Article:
Interactive Investor

Stockwatch: a buying opportunity soon in this Magnificent Seven stock?

A major event for one of the world’s largest tech companies could create a chance for investors to open a position. Analyst Edmond Jackson explains how things might play out.

7th May 2024 12:03

by Edmond Jackson from interactive investor

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Is Alphabet Inc Class C (NASDAQ:GOOG) re-affirmed as a premier US growth stock, or poised on a precipice as a monopoly trial comes to a head?

Currently near $170, the stock price is exploring all-time highs in a strong rebound after plunging from $148 to $90 from October 2021 to December 2022, when its chatbot “Bard” failed to impress versus ChatGPT devised by OpenAI Inc and Microsoft Corp (NASDAQ:MSFT).

The stock was also caught in a macro tide-change when “growth” sold off, anticipating higher interest rates to check inflation. Concerns about Alphabet’s AI capabilities have persisted with a $150 to $132 slide last February, yet the bull market climbs this wall of worry.

Alphabet performance chart

Source: TradingView. Past performance is not a guide to future performance.

It’s unclear quite whether current strength relates to another bout of optimism on interest rate cuts ahead and buying growth stocks in anticipation. There certainly seem no nerves as the verdict on a major antitrust lawsuit approaches regarding the Google search engine, which is a majority contributor to revenue that makes Alphabet worth over $2 trillion (£1.65 trillion).

It seems possible that a ruling might go against Google in at least some key respects, disrupting rosy sentiment. Might that present a buying opportunity as before (related to AI) on the basis that Google and related Apps remain in premier position – just with not the same dominance? Or, if the judgement tilts against an emerging monopoly, does that mean Alphabet is a “sell”?

It is speculative in advance of any news, but well worth rehearsing the matter so as to be prepared.

US Department of Justice anti-trust case

It is the first monopoly trial of the digital era, recalling action from around 1890 to break up US sugar, steel and railroad monopolies.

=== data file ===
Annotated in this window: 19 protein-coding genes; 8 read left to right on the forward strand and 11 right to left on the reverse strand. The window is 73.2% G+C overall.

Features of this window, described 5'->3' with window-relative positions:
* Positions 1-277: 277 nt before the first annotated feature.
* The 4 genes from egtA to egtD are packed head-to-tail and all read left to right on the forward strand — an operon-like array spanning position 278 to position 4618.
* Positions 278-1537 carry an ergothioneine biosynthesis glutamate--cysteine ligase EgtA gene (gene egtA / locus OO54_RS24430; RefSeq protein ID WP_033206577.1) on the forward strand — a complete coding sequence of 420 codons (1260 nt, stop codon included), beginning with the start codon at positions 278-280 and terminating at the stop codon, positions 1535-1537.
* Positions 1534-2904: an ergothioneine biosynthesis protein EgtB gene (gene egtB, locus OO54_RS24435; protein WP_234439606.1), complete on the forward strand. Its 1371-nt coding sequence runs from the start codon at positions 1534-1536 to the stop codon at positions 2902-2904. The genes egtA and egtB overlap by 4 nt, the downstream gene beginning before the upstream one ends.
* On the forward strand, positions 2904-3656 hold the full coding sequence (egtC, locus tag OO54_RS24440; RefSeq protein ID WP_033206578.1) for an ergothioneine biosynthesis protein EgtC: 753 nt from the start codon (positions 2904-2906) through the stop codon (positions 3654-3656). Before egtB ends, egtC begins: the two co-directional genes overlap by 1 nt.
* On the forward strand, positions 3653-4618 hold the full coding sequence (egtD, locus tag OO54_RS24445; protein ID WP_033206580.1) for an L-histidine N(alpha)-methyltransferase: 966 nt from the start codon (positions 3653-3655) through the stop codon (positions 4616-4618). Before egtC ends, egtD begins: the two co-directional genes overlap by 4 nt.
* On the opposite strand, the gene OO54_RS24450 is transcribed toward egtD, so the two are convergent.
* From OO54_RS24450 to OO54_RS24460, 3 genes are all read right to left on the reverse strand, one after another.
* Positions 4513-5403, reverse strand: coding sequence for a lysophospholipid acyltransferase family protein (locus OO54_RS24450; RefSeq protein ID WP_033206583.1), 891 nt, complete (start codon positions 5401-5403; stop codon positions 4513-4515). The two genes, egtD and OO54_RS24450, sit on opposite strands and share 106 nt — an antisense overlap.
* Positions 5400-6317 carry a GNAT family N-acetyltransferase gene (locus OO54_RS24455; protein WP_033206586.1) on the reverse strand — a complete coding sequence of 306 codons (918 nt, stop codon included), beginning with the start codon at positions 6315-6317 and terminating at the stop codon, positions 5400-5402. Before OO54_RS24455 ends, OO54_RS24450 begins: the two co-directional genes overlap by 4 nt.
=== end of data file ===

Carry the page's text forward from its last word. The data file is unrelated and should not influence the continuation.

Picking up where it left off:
From 2020, the Department of Justice and 35 states sued Alphabet’s Google on the basis of abusing power to control the search engine business. Competitors were allegedly sidelined and customers short-changed by getting a lower-quality experience.

That might partly explain why, in July 2021, Google’s underlying momentum enabled Alphabet’s group revenue to advance 62% ahead of expectations. I drew attention to this, suggesting “an excellent operating margin of 31% flags a business to prioritise”. The price was then at a pre-stock split equivalent of $136.

Did this significantly reflect abuse of power? After a 10-week trial last autumn, closing arguments are under way and the ruling could have far-reaching effects on internet use.

I concur with a key aspect of Google’s defence, that its search engine is the simply the best. I find Google offers better reach and depth of information including reviews, for example of goods and services. On setting up a new Windows computer, I change its default search engine from Microsoft Bing to Google in the Bing browser. Microsoft hardly represents a moral example. I find its Bing updates liable to change the search engine default setting back to Bing, hence I have to manually change it again.

The case hinges, however, on business dealings. Google is charged with illegal orchestration with device-makers such as Apple and Samsung, and web browser companies such as Mozilla, which runs Firefox. Witness testimony has cited $26.3 billion spent in 2021 by Google to ensure being the default search engine on phones – principally $18 billion to Apple in 2021.

US government thus contends that Google illegally maintained a monopoly for over a decade.

Google says it is easy for people to switch the default search engine on a device. I would agree versus so many PCs that come loaded with the Windows operating system - is that not effectively a monopoly unless choosing Apple products?

Smaller search engines seem stifled by Google’s dominance, however, reducing innovation towards better products. While its Maps app can work well most of the time it is occasionally a let-down.